Leaders from Intermountain Healthcare delivered an annual report on the cost of health care Friday.
The organization outlined how it’s changing its model to stay strong and stable for future generations, engaging in many innovations and changing healthcare to help make it more affordable.
The report also hits on the opioid epidemic.
“Over the last two years 2017 till now we’ve reduced over 6 million opioid tablets in the state of Utah where we serve,” Rob Allen, Senior Vice President and Chief Operating Officer for Intermountain said.
Highlights of the presentation included:
- Intermountain is taking the approach of “moving upstream” to improve health in the community. This includes a multi-year $12 million partnership with local agencies to address social determinants of health such as adequate housing, transportation, access to healthy foods, and education.
- Intermountain is making medical care more affordable in multiple ways:
– Intermountain joined with other not-for-profit healthcare systems and philanthropies to lead the creation of a new Utah-based not-for-profit generic drug company called Civica Rx to battle skyrocketing drug prices and shortages. Fourteen medications will be available by the end of 2019.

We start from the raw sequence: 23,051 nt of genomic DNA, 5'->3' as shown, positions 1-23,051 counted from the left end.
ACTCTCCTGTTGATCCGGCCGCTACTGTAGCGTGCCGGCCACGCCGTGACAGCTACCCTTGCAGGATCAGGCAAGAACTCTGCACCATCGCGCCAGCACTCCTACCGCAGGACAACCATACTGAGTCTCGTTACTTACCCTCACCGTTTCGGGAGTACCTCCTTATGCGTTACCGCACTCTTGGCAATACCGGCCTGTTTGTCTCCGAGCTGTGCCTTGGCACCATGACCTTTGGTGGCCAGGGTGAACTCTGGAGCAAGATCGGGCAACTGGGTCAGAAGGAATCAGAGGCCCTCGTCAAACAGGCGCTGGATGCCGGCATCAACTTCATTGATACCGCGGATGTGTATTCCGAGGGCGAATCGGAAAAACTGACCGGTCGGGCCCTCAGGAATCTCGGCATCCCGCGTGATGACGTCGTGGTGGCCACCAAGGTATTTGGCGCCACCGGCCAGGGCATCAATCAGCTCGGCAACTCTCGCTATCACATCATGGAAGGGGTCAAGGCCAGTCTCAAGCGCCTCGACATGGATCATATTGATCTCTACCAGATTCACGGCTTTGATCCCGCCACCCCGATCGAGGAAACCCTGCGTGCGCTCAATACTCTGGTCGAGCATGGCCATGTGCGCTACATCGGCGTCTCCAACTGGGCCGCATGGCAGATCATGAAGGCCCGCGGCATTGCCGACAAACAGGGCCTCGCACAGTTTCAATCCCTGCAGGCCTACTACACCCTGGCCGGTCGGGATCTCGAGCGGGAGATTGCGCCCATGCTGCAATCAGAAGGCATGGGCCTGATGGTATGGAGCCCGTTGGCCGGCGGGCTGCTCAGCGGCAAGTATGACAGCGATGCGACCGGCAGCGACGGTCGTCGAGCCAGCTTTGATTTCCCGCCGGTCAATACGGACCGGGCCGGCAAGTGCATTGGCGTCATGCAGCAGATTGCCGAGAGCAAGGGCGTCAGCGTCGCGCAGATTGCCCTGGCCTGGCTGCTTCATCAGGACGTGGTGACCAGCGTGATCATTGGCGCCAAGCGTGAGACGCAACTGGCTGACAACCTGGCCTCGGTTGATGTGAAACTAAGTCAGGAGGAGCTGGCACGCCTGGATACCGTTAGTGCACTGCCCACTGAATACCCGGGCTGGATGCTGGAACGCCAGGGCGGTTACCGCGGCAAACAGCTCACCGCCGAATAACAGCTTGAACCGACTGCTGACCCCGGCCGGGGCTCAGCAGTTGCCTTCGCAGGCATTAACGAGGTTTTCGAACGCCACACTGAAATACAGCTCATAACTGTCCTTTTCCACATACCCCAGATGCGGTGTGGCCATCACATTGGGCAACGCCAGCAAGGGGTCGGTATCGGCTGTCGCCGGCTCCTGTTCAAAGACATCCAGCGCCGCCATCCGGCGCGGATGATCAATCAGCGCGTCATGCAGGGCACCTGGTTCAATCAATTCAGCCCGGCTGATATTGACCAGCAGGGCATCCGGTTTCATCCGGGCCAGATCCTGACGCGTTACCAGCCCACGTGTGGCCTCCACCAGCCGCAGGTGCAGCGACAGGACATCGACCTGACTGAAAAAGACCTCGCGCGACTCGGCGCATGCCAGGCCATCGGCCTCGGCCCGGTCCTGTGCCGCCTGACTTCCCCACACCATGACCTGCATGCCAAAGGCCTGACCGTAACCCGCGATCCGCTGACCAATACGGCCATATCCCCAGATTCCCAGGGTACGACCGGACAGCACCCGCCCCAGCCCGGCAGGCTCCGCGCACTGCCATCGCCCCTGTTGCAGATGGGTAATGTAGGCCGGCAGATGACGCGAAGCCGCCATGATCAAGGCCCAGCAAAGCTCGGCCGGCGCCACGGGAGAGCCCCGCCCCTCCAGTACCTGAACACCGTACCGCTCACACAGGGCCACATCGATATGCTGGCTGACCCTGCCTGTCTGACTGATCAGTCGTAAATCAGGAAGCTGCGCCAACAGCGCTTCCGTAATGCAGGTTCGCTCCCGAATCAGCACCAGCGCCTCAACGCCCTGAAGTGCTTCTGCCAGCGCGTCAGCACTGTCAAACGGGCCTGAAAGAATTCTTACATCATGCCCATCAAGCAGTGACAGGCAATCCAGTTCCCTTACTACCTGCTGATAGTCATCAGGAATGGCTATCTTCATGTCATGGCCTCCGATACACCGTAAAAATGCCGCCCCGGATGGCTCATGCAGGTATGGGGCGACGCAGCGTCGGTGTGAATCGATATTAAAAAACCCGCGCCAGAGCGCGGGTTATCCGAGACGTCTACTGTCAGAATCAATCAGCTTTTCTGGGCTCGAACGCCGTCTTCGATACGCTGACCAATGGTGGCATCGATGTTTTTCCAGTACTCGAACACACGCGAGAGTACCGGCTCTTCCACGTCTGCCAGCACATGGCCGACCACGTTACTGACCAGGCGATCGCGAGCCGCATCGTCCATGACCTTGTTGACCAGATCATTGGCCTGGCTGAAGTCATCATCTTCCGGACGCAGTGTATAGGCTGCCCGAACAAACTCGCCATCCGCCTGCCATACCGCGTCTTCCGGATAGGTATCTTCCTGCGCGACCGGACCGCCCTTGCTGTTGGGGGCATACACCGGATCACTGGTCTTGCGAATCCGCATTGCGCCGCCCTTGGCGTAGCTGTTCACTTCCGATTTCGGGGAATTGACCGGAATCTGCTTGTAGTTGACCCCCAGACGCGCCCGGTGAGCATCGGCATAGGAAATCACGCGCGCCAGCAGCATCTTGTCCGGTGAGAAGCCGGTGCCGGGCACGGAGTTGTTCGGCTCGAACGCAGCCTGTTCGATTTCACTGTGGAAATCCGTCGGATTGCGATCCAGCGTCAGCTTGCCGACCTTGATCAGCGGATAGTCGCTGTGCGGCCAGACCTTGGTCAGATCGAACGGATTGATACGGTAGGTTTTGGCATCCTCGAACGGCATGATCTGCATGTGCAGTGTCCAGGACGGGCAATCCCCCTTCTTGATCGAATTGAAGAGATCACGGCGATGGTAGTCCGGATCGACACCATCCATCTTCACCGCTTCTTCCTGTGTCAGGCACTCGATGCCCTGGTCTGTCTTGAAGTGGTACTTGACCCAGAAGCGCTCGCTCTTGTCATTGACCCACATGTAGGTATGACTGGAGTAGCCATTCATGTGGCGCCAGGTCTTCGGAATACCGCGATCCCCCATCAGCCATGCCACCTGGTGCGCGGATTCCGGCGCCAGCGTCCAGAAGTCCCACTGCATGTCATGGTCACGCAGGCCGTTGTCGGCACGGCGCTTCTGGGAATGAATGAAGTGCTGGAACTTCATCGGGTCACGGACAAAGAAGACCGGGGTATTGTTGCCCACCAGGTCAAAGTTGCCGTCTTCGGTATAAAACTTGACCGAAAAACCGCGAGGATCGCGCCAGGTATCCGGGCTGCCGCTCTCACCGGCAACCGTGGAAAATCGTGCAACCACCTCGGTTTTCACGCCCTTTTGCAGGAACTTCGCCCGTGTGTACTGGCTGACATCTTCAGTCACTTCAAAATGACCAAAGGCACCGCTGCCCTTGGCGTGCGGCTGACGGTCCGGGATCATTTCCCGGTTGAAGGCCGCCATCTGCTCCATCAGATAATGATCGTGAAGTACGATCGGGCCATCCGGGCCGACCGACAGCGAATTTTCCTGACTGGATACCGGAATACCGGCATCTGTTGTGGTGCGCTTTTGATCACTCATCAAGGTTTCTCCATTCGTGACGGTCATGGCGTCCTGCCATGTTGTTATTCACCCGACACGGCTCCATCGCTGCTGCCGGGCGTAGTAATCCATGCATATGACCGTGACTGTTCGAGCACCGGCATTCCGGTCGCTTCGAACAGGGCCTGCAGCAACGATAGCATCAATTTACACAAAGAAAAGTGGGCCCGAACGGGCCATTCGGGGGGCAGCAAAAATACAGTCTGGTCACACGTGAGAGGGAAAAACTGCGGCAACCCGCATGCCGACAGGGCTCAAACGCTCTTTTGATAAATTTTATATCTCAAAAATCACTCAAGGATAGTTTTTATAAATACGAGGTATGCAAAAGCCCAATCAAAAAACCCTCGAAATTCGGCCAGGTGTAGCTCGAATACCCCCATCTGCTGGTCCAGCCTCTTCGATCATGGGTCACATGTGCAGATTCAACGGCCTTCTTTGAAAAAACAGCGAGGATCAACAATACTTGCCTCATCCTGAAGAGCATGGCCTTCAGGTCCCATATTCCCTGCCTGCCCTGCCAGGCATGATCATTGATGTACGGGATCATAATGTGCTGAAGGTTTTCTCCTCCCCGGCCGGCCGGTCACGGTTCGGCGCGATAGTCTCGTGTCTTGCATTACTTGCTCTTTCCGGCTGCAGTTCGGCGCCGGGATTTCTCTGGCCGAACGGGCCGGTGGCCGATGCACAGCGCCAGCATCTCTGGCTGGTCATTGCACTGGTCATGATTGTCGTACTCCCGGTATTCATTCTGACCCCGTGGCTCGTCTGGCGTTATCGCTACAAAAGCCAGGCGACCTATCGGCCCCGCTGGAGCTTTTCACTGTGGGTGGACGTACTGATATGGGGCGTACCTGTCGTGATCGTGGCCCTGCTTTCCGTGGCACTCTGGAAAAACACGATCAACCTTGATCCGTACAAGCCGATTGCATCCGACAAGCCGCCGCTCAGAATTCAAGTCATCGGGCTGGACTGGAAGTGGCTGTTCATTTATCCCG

– Intermountain Connect Care offers a telehealth virtual visit with a healthcare provider for only $49.
– In 2019, SelectHealth, Intermountain’s health insurance arm, was able to reduce monthly premiums an average of 2.7 percent for those with coverage through the health insurance exchange.
- Charity care for residents in the Intermountain region provides needed services to qualifying individuals and families. In 2018, in 269,000 visits, care valued at $246 million, was provided.
- Intermountain has reduced the number of prescribed opioid pills for acute conditions by more than 6.3 million since 2017.
- This year, Intermountain joined with Healthcare Partners-Nevada to add 55 clinics in southern Nevada to the organization. Intermountain now operates 24 hospitals, 215 clinics, and employs 2,500 physicians and advanced care practitioners in Utah, Idaho, and Nevada.
- Plans for an expanded focus on providing increased access to medical services for children to dramatically improve the health of kids in the region.
- Collaboration with deCode of Iceland to sequence the DNA of 500,000 individuals with hopes of finding new ways to treat and cure chronic diseases such as diabetes, cancer, and heart disease.
What others are reading:
- State representative says school start times should be pushed back
- The Inside Utah Politics Panel on tax reform, the ACA and Washington politics
- Scott City fourth-grader rescues another student with Heimlich maneuver
- Suspect charged in stabbing of man he found with his girlfriend at motel in West Valley City
- Several people injured after car crashes into Washington City In-N-Out